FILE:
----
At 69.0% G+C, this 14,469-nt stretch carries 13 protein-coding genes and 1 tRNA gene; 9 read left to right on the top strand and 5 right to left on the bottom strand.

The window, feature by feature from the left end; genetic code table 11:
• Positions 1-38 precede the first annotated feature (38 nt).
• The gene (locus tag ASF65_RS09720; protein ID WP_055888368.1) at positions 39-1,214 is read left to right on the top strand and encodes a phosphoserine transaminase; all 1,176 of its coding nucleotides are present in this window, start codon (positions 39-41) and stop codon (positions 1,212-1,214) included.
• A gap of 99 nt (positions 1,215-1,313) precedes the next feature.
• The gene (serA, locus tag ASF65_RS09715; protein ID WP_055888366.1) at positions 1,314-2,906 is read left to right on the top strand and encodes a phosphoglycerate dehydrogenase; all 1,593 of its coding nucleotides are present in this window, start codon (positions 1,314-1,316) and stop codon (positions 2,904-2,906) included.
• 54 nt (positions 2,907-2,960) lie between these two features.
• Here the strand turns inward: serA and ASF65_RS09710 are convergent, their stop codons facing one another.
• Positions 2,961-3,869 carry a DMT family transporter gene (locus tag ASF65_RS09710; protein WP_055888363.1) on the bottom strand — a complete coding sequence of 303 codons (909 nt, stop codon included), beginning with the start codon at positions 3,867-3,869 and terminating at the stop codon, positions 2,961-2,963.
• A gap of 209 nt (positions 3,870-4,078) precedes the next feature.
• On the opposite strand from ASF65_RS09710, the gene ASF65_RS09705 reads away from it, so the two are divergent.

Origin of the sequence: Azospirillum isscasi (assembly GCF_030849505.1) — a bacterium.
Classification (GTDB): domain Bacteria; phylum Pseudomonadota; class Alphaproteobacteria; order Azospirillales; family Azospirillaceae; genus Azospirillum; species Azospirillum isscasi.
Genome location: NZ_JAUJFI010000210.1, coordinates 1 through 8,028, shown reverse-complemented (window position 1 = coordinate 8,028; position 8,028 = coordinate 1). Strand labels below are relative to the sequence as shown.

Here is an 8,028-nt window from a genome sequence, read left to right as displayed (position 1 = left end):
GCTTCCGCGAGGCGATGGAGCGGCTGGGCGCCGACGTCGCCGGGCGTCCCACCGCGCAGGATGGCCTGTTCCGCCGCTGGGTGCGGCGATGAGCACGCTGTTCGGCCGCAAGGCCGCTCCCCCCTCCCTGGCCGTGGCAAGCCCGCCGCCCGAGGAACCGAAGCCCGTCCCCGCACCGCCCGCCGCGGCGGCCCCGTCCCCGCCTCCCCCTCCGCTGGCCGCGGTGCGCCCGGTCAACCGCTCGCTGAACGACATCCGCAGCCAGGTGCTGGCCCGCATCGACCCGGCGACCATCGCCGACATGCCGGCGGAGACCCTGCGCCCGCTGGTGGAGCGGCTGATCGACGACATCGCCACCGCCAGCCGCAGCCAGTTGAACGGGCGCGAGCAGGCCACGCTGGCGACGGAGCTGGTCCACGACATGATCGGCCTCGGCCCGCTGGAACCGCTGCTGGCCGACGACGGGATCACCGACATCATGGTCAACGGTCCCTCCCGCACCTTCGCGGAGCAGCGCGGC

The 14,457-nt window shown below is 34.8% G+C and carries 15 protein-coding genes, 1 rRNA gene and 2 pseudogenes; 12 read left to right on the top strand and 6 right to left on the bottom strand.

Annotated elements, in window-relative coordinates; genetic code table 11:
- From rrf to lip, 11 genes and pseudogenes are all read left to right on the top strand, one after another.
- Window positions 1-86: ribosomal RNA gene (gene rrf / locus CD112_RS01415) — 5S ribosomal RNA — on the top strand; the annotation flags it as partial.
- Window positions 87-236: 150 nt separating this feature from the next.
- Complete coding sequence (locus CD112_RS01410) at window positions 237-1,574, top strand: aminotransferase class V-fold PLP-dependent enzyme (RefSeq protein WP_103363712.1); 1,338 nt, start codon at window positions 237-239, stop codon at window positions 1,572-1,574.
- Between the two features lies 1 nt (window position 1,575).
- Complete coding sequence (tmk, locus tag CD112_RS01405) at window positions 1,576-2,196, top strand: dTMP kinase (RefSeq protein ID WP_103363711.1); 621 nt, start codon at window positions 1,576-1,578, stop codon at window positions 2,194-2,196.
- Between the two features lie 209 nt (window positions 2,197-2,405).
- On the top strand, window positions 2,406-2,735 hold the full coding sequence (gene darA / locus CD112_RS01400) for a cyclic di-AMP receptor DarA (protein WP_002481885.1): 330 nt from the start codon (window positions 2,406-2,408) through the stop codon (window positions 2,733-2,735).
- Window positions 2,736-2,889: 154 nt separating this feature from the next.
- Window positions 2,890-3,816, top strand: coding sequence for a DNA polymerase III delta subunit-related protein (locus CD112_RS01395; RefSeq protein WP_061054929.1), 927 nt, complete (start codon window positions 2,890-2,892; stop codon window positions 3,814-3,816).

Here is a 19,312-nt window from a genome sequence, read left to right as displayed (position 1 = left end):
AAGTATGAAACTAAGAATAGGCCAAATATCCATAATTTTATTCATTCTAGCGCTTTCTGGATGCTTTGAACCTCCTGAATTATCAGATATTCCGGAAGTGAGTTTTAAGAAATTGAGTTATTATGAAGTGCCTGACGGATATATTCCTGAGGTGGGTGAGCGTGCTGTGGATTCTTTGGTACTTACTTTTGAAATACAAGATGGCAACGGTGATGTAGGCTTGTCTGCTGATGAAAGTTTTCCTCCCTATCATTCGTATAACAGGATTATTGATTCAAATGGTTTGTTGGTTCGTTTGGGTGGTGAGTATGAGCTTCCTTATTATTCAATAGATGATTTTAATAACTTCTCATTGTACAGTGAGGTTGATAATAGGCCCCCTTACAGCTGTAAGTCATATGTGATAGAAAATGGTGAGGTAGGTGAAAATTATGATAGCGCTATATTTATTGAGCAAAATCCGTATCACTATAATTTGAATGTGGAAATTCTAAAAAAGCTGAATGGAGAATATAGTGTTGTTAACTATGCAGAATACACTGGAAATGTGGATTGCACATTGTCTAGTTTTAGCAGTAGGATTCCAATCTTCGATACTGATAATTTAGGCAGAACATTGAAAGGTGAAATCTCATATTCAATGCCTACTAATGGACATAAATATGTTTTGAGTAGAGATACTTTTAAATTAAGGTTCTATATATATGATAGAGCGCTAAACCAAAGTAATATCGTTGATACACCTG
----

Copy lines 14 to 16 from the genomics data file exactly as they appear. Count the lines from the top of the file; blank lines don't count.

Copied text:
Genome location: NZ_JAUJFI010000210.1, coordinates 1 through 8,028, shown reverse-complemented (window position 1 = coordinate 8,028; position 8,028 = coordinate 1). Strand labels below are relative to the sequence as shown.

Here is an 8,028-nt window from a genome sequence, read left to right as displayed (position 1 = left end):
GCTTCCGCGAGGCGATGGAGCGGCTGGGCGCCGACGTCGCCGGGCGTCCCACCGCGCAGGATGGCCTGTTCCGCCGCTGGGTGCGGCGATGAGCACGCTGTTCGGCCGCAAGGCCGCTCCCCCCTCCCTGGCCGTGGCAAGCCCGCCGCCCGAGGAACCGAAGCCCGTCCCCGCACCGCCCGCCGCGGCGGCCCCGTCCCCGCCTCCCCCTCCGCTGGCCGCGGTGCGCCCGGTCAACCGCTCGCTGAACGACATCCGCAGCCAGGTGCTGGCCCGCATCGACCCGGCGACCATCGCCGACATGCCGGCGGAGACCCTGCGCCCGCTGGTGGAGCGGCTGATCGACGACATCGCCACCGCCAGCCGCAGCCAGTTGAACGGGCGCGAGCAGGCCACGCTGGCGACGGAGCTGGTCCACGACATGATCGGCCTCGGCCCGCTGGAACCGCTGCTGGCCGACGACGGGATCACCGACATCATGGTCAACGGTCCCTCCCGCACCTTCGCGGAGCAGCGCGGC